Anne Tyler has won so many plaudits over the past 50 odd years that it’s hard to think of new superlatives to add. But reading this enjoyable novel – her 23rd – it struck me that there can’t be a writer, of either gender, who creates more engaging or multi-dimensional men. Aren’t some of her most memorable and satisfying novels those where she plumbs the male human heart and psyche with all of her customary tenderness and honesty? Who can forget Saint Maybe’s self-lacerating Ian Bedloe, or the poles-apart brothers from Dinner at the Homesick Restaurant? Or – probably my favourite – the heart-wrenched Macon Leary in The Accidental Tourist?
And now – chiming eerily at least in name with Macon – here’s fortysomething Micah, blue-eyed, with “not-so-good posture”, clad in jeans and a “partially erased looking” brown leather jacket. After he walked away from an IT startup, Micah now runs Tech Hermit and runs around the neighbourhood fixing computer problems for old ladies who – and you’d be right to bet Tyler mines this for full comic potential – don’t know what a modem is or does.
Micah knows that his modestly selling manual, the delectably titled “First, Plug It In”, is unlikely to make him rich. So his second day-job is as apartment caretaker and general odd-job man. He lives rent-free, alone, keeps to himself and sticks to a routine “etched in stone”: Friday is vacuuming day, Monday floor-mopping, and so on. Even his relationship with his “restful to look at” teacher girlfriend has, by his own admission, “solidified”. Nevertheless, as he regularly reassures himself, he has “no reason to feel unhappy”.
No long-term reader of Tyler will be surprised to hear that all of this careful, oddball living, this unswerving rigidity, is about to be thrown furiously and entertainingly off balance. For it is after all a perennial Tyler theme: the decent, mundane, settling-for-less kind of life whose uneasy decorum is suddenly exploded by the random, the uncontrolled, the latent sense of what might have been. Still, it’s hard to remember when she last exploded it to such satisfying and disarming effect.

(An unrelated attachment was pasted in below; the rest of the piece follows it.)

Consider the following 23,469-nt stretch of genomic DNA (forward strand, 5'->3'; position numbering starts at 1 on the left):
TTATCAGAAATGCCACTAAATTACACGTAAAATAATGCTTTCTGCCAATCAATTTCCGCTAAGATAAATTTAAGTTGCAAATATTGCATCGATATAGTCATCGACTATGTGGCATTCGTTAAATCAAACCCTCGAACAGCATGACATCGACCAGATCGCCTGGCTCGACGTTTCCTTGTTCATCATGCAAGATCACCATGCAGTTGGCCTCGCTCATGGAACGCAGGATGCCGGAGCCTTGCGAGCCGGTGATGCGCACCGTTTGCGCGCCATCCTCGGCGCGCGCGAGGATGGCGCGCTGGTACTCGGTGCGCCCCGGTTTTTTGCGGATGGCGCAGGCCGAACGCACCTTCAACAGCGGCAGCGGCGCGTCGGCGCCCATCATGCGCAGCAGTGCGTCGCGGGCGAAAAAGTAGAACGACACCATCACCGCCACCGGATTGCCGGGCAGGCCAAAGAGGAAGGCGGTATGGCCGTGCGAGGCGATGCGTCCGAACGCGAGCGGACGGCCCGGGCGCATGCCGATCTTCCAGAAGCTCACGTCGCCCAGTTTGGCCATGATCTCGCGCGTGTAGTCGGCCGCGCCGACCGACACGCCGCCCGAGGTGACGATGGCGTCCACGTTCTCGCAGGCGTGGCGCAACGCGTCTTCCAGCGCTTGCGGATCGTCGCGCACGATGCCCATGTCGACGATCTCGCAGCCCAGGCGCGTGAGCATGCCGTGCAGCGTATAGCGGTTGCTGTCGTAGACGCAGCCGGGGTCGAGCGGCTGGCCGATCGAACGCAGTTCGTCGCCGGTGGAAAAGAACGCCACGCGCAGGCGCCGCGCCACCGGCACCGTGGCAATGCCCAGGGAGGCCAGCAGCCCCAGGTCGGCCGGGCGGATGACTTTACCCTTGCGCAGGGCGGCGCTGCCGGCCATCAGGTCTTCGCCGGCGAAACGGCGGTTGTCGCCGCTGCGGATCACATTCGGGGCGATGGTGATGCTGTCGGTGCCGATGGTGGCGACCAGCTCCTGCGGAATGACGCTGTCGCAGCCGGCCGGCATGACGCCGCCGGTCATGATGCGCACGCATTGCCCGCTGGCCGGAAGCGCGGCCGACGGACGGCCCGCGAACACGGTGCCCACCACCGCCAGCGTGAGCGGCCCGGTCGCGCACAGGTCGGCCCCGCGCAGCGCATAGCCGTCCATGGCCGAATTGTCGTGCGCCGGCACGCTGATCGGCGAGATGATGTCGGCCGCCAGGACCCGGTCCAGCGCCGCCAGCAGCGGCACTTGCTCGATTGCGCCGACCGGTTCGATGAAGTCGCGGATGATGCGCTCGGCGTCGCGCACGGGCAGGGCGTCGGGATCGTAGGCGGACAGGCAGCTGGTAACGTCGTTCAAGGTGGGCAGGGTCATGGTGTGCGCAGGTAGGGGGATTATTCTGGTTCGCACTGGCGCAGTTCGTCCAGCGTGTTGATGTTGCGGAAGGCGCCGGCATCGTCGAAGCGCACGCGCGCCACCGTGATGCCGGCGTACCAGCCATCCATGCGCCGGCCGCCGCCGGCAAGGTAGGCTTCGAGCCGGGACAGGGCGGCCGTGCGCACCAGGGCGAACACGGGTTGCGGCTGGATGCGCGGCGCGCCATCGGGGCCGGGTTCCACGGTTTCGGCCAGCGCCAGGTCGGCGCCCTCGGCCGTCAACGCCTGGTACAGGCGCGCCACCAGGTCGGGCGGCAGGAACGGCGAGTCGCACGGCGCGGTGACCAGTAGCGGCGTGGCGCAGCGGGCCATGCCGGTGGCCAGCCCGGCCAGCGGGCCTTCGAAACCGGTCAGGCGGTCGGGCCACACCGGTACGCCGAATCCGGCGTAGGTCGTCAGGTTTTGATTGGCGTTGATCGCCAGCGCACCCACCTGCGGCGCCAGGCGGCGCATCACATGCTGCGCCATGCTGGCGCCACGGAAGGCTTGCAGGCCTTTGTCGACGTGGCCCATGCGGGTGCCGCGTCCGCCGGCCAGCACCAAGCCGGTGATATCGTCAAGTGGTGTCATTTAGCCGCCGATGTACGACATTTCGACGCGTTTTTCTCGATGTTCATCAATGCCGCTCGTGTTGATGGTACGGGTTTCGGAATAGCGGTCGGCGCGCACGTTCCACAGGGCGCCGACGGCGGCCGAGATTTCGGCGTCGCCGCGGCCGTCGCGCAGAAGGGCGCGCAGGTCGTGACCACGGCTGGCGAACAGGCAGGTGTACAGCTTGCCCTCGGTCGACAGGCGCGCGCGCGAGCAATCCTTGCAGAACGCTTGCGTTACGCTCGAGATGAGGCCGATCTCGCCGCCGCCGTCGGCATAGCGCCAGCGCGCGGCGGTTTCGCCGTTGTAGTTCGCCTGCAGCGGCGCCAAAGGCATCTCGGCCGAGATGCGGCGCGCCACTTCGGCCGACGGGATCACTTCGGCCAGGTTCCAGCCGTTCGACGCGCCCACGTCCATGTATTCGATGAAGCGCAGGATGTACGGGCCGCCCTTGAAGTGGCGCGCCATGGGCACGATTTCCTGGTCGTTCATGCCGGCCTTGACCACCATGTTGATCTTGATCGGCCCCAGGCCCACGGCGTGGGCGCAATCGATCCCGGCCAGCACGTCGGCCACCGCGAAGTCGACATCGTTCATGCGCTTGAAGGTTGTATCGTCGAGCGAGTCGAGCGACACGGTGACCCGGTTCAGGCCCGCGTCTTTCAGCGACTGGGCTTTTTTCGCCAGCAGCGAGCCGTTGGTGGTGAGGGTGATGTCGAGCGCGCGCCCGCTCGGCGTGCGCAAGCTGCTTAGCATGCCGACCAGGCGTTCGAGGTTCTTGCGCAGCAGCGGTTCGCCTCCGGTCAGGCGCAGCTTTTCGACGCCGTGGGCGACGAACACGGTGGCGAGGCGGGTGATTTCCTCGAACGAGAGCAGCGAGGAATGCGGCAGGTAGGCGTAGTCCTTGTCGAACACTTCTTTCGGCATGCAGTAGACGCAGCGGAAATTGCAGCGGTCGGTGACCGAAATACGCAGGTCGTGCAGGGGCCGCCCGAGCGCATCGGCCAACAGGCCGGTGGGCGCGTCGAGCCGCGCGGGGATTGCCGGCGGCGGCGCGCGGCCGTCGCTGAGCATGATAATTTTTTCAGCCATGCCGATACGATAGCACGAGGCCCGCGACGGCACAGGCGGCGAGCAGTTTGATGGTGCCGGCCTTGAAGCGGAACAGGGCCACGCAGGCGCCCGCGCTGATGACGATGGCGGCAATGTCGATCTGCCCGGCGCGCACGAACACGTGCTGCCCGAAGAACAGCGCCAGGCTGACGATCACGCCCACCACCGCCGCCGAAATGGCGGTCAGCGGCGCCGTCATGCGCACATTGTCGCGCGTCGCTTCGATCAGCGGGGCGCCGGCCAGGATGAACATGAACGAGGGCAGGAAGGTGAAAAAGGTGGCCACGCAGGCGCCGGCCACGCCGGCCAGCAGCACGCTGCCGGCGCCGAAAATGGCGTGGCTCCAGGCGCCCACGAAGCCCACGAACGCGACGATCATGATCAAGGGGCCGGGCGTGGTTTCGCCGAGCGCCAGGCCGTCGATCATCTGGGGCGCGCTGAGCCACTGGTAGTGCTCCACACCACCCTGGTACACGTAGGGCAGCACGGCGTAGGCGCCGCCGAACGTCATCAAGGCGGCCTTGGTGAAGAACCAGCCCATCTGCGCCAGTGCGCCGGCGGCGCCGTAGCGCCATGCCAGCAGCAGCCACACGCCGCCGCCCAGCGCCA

Two things happen. First the disaffected, fatherless teenage son of Micah’s high-school sweetheart turns up on his doorstep. Having managed to convince himself that Micah might actually be his real father, he has – to the latter’s consternation – soon inveigled himself into the spare room. At the same time, Micah’s girlfriend, suddenly threatened with eviction from her own apartment, is clearly waiting to be asked to move in. Wholly unrealising – “he hated it when women expected you to read their minds” – Micah jokes that she could always sleep in her car. Unsurprisingly, she declares the relationship over.
Meanwhile, managing to misread his teenage guest with equal aplomb – “he had handled this all wrong, he realised. But even given a second chance, he wasn’t sure what he’d do differently” – Micah sends him packing. Alone again – and uneasily aware of the “nagging ache in the hollow of his chest” – he wonders why his rigid routines suddenly don’t feel quite so comforting. He tries skipping his customary shower and shave, but – and here’s how to nail the essence of a character in one deft stroke – can’t seem to come up with “any further ways to indulge himself”.
Tyler rarely disappoints, but this is her best novel in some time – slender, unassuming, almost cautious in places, yet so very finely and energetically tuned, so apparently relaxed, almost flippantly so, but actually supremely sophisticated. Slippery, too. It appears at first sight to be a novel about a good and well-meaning man – a man who, as Micah brokenly tells his girlfriend, set out to “make no mistakes at all”. But in fact it’s a tale of someone who has opted out, who has doggedly failed to engage, who’s made a habit of walking away from almost everything.
But Tyler’s ability to make you care about her characters is amazing, and never more so than here. Certainly, in Micah, she’s created a man to puzzle and worry about, to ache and to root for. Even his ongoing interior monologue – evoked in the kind of mild, deadpan, indirect speech she’s always done so well – creates a brand of domestic suspense that manages to be both hilarious and painful at the same time.
Finally, in a stroke that is pure Tyler, that “redhead” of the title isn’t at all what you think. What seems at first to be no more than an incidental detail blooms and morphs and takes root in your imagination until at last, closing the book, you realise that actually none of her novels has been better named.
• Redhead By the Side of the Road by Anne Tyler is published by Vintage (£14.99). To order a copy go to guardianbookshop.com. Free UK p&p over £15